One of the fundamental challenges faced by Christians when confronted with climate change and all the other issues that we talk about is whether to respond by modifying one’s personal life, or whether to work top-down, i.e., with political systems at national and international levels.  In practice, most of us will do some of each. We will also gravitate to the area that best fits our talents and personalities. The monastic idea provides a good example. The monks lived a strict lifestyle, but they were also part of the larger world.

Theology

In the book that I am writing, and at this blog site, I am trying to work out a theology that is appropriate for our time. It can be based on the following three points:

  1. Understand and tell the truth.
  2. Accept and adapt.
  3. Live within the biosphere both material and spiritually.

I have highlighted the third point to do with living within the biosphere. By living simply, those in the monastic community give us an example of how to live well without dominating the world around us.


Article: Climate Change and the Gospel

There is not a lot of literature to do with the theology of climate change, and even less to do with other Age of Limits issues such as resource depletion. However, the article Climate Change and the Gospel written by David Atkinson provides some interesting thoughts and guidance on these lines.

The following quotation will probably resonate with busy church parishioners.

I suspect that underneath some of the lack of urgency among Christians, is a belief that environmental concern, or ‘creation care’ if you prefer, is not really a Christian priority. It is not central to the gospel of Jesus Christ, though it is a worthy thing to do if you have time. So we may have an ‘Environment Sunday’ once a year to ‘do our bit’. Or maybe an extra hour on the already overloaded theological college curriculum to discuss climate change. Perhaps we may try to get the idea of solar panels on our church roof past the Diocesan Advisory Committee, the Victorian Society, the Heritage Lottery Fund, and the local brigadier who lives next to the church. But, please, with endless diocesan initiatives  for mission, with assemblies to take in the church school, with a couple of funerals a week, with trying to keep alive our Partnership Link with an overseas diocese, with constant pressure to up our diocesan quota, and with dwindling numbers in the congregation, please do not ask us to do any more!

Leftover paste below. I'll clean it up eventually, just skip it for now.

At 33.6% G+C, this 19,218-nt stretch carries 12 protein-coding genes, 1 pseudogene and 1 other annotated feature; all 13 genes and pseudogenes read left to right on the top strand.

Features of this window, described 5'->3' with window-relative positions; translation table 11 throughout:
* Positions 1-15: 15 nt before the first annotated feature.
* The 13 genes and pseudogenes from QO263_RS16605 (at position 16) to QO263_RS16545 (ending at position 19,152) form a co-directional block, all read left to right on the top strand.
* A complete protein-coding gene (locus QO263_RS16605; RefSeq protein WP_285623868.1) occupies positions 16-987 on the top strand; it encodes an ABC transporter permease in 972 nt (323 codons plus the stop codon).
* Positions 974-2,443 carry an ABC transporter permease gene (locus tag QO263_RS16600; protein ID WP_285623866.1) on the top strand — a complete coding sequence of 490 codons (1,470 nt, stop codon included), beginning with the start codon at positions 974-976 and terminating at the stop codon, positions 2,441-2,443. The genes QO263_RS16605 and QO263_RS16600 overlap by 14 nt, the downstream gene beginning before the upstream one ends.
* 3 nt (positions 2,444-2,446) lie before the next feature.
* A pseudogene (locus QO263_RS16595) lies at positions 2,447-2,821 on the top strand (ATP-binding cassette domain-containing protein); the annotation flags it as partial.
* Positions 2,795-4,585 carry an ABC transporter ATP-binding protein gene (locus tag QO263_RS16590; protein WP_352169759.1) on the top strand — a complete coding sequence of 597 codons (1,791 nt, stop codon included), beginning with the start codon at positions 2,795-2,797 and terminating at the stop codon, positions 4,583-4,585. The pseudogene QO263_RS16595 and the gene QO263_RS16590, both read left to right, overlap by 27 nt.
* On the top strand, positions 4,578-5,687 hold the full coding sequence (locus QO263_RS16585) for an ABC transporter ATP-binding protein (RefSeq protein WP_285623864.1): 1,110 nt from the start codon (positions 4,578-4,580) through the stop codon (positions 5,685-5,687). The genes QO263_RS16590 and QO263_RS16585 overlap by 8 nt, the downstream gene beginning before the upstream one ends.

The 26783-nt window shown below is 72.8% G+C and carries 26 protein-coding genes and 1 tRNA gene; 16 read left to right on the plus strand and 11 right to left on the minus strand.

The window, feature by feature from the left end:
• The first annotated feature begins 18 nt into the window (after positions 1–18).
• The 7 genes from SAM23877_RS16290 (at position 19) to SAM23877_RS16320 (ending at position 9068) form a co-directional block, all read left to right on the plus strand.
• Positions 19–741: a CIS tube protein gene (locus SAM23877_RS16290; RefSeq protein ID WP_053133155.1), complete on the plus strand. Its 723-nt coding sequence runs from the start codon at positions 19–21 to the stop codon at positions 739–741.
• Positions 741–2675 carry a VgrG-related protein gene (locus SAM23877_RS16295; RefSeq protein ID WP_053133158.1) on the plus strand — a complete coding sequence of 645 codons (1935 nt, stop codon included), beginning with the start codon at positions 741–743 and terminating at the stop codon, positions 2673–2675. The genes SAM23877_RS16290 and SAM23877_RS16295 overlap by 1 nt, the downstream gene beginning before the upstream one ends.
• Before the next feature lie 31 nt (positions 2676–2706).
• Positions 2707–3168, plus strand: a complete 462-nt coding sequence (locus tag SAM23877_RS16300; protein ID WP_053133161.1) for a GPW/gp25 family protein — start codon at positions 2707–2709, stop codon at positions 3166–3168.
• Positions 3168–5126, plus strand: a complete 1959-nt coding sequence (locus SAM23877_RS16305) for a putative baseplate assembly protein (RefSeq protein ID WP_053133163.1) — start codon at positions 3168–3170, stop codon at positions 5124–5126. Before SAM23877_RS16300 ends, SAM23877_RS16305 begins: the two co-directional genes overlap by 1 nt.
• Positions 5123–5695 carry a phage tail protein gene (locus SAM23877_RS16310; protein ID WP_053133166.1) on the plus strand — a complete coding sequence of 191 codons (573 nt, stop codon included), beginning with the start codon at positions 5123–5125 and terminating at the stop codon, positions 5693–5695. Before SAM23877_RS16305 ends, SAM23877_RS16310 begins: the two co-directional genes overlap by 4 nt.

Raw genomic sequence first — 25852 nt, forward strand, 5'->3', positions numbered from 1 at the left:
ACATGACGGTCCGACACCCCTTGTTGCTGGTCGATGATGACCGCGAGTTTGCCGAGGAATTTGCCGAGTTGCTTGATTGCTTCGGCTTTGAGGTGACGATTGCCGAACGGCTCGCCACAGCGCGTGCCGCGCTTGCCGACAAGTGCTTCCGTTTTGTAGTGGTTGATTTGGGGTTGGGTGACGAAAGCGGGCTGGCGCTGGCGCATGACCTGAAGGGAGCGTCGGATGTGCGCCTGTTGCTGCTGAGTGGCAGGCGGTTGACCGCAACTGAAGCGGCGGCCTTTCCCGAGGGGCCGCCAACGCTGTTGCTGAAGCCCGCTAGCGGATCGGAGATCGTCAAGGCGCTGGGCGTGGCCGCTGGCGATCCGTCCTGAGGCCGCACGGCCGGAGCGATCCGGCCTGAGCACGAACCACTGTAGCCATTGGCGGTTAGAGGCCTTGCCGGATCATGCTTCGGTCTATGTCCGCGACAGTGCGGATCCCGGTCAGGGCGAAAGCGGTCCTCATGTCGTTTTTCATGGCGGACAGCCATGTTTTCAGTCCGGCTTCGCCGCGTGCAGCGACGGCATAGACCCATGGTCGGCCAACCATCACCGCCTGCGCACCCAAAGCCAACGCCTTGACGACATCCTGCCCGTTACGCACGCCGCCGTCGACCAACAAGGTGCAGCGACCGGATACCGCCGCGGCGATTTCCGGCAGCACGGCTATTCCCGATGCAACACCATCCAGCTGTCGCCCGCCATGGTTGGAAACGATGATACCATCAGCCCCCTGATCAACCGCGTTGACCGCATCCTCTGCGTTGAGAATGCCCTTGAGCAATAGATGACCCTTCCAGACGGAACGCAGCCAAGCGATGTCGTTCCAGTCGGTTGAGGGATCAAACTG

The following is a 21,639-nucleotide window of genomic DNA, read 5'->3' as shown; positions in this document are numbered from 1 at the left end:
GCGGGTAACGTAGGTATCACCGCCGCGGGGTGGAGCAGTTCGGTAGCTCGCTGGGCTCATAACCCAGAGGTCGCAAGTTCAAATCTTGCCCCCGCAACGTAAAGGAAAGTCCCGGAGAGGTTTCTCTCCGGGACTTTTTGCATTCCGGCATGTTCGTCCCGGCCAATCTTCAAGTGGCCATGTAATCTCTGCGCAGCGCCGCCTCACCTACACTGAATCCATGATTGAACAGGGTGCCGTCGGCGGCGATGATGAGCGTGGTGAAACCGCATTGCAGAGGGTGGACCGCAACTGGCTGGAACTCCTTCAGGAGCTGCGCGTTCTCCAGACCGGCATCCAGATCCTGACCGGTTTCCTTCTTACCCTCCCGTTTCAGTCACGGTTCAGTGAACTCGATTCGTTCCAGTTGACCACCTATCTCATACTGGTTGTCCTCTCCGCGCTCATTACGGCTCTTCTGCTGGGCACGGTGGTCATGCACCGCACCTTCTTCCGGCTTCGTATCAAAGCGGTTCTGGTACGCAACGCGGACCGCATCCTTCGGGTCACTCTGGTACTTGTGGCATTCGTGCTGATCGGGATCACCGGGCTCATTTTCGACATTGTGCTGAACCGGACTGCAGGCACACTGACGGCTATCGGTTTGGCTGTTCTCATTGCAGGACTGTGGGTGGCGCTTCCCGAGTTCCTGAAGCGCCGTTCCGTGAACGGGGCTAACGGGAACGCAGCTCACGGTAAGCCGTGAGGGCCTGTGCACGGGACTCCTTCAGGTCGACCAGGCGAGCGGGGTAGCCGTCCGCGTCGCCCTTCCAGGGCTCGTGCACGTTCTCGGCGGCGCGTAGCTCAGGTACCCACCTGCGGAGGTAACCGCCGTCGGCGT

I believe that Christian people ought to be leading players in debates and in taking action about climate change. Because what ultimately matters is not scientific knowledge, or technology, or a change to our economic system – vitally important though all those are. What matters is how we see ourselves in God’s world, how we humans relate to the rest of God’s creation. It is about what makes for human flourishing and the wellbeing of all God’s creation, on which our life depends. This is about morality, and spirituality.

David Atkinson refers to the theological concept of the ‘Cosmic Covenant’ (Atkinson, 2015). It is a triangle consisting of God, humanity and the Earth. He says that is implicit in the first chapter of the Bible, when, after the emergence of all other creatures, humanity is created in ‘the image of God’.


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Proper 13: The Stoic Christian

 

 

Nelson Mandela (1918-2013)
Nelson Mandela (1918-2013). A stoic.

The Episcopal church publishes a lectionary which tells us which passages of scripture are to be our focus for each week. As time permits, I will look at the prescribed reading — usually the Gospel — in the context of the Age of Limits. It is important to understand that I am merely a retired chemical engineer; I am not a theologian, ordained cleric or seminarian. But, even though I am a loyal Episcopalian, I feel that I also belong to Luther’s “priesthood of all believers”. At the very least I hope that what I write may be of assistance to professional theologians.